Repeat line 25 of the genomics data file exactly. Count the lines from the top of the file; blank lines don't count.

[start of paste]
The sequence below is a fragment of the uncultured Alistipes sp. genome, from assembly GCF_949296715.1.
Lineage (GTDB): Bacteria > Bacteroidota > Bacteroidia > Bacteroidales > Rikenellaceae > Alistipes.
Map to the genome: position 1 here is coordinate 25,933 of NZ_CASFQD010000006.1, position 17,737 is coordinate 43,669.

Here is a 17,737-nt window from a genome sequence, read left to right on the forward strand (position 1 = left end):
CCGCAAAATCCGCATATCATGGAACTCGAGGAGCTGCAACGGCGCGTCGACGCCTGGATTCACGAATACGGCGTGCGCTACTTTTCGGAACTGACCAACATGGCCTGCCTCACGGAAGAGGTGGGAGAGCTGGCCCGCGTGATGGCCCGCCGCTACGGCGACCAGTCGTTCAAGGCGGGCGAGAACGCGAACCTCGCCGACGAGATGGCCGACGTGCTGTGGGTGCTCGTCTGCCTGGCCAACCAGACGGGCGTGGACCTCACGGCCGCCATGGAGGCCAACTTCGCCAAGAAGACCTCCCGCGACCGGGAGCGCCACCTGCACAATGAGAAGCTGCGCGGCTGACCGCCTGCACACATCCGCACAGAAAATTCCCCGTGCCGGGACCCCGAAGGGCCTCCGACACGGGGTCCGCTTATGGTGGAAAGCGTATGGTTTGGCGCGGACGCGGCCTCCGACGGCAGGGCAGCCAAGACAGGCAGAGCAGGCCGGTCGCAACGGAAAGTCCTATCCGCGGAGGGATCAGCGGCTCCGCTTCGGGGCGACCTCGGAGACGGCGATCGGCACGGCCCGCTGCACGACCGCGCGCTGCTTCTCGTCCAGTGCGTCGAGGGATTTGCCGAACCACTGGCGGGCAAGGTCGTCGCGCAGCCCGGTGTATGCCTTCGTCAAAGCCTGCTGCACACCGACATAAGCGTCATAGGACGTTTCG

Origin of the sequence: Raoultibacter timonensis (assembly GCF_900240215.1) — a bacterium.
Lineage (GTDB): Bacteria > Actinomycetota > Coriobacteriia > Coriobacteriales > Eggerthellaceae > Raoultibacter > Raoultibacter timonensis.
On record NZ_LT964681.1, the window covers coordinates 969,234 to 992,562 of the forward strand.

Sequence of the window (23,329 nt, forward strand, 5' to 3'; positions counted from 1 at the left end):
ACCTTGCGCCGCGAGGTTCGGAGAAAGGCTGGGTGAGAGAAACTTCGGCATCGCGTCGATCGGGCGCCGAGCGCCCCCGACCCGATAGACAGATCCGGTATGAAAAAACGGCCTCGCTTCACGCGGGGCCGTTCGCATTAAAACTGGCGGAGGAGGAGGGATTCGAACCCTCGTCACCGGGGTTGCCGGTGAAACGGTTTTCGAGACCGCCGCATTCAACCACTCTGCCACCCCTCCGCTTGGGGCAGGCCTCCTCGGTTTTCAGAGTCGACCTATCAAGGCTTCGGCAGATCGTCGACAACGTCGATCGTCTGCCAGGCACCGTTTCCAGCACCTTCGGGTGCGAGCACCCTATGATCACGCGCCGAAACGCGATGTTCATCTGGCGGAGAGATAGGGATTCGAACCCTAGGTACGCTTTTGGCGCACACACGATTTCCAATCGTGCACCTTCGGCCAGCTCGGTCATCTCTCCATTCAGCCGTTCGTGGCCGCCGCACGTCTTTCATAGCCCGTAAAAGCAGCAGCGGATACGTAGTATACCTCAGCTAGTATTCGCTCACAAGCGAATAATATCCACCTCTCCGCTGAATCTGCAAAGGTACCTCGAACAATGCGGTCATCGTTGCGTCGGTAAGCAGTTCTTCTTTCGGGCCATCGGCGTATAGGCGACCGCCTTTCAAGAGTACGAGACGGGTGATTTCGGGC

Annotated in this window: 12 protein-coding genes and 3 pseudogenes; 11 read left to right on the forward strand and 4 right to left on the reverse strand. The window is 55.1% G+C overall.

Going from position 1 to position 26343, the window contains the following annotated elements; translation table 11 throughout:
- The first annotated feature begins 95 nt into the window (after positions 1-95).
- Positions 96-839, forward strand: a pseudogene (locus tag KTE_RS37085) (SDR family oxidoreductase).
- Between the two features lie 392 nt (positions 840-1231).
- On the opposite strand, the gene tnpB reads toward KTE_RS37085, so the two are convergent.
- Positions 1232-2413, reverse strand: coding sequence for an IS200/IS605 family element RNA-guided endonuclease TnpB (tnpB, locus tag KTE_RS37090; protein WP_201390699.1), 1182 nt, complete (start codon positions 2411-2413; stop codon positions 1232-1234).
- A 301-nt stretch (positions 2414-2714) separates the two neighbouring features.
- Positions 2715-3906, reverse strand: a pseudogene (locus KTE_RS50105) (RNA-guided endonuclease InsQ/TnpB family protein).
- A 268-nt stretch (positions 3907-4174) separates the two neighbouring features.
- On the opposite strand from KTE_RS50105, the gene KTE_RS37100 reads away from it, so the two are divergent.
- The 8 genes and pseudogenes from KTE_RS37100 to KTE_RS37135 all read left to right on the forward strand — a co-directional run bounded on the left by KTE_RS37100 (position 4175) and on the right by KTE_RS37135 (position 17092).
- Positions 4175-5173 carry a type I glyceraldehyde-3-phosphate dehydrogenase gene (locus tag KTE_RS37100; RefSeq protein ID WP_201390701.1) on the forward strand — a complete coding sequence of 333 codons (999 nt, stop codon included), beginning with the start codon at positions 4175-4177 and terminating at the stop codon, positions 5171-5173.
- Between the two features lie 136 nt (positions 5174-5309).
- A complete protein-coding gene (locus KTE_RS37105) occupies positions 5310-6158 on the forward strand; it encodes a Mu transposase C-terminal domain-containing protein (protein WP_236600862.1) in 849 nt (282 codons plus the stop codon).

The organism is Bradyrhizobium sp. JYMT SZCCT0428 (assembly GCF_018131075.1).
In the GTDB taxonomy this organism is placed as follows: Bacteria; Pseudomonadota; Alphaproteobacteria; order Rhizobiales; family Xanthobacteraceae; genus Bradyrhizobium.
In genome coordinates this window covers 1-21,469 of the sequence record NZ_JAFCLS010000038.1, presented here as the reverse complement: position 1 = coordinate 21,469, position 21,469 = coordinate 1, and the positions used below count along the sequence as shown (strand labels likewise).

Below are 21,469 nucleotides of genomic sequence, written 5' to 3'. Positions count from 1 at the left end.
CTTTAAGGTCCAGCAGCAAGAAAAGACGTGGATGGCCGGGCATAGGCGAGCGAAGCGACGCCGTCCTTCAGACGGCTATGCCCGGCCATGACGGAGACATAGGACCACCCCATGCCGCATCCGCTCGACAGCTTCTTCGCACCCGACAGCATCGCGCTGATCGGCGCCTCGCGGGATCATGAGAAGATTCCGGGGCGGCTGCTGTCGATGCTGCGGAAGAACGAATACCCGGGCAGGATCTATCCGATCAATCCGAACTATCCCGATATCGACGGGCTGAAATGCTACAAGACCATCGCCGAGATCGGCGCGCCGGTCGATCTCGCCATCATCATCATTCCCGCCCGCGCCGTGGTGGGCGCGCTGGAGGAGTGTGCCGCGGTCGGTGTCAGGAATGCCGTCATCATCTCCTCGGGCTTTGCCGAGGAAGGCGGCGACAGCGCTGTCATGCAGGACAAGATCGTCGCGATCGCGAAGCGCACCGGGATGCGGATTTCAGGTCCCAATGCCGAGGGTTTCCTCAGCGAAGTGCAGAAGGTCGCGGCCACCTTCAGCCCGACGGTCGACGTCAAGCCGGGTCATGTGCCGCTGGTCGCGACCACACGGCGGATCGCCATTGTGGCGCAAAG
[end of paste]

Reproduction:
- A complete protein-coding gene (locus KTE_RS37105) occupies positions 5310-6158 on the forward strand; it encodes a Mu transposase C-terminal domain-containing protein (protein WP_236600862.1) in 849 nt (282 codons plus the stop codon).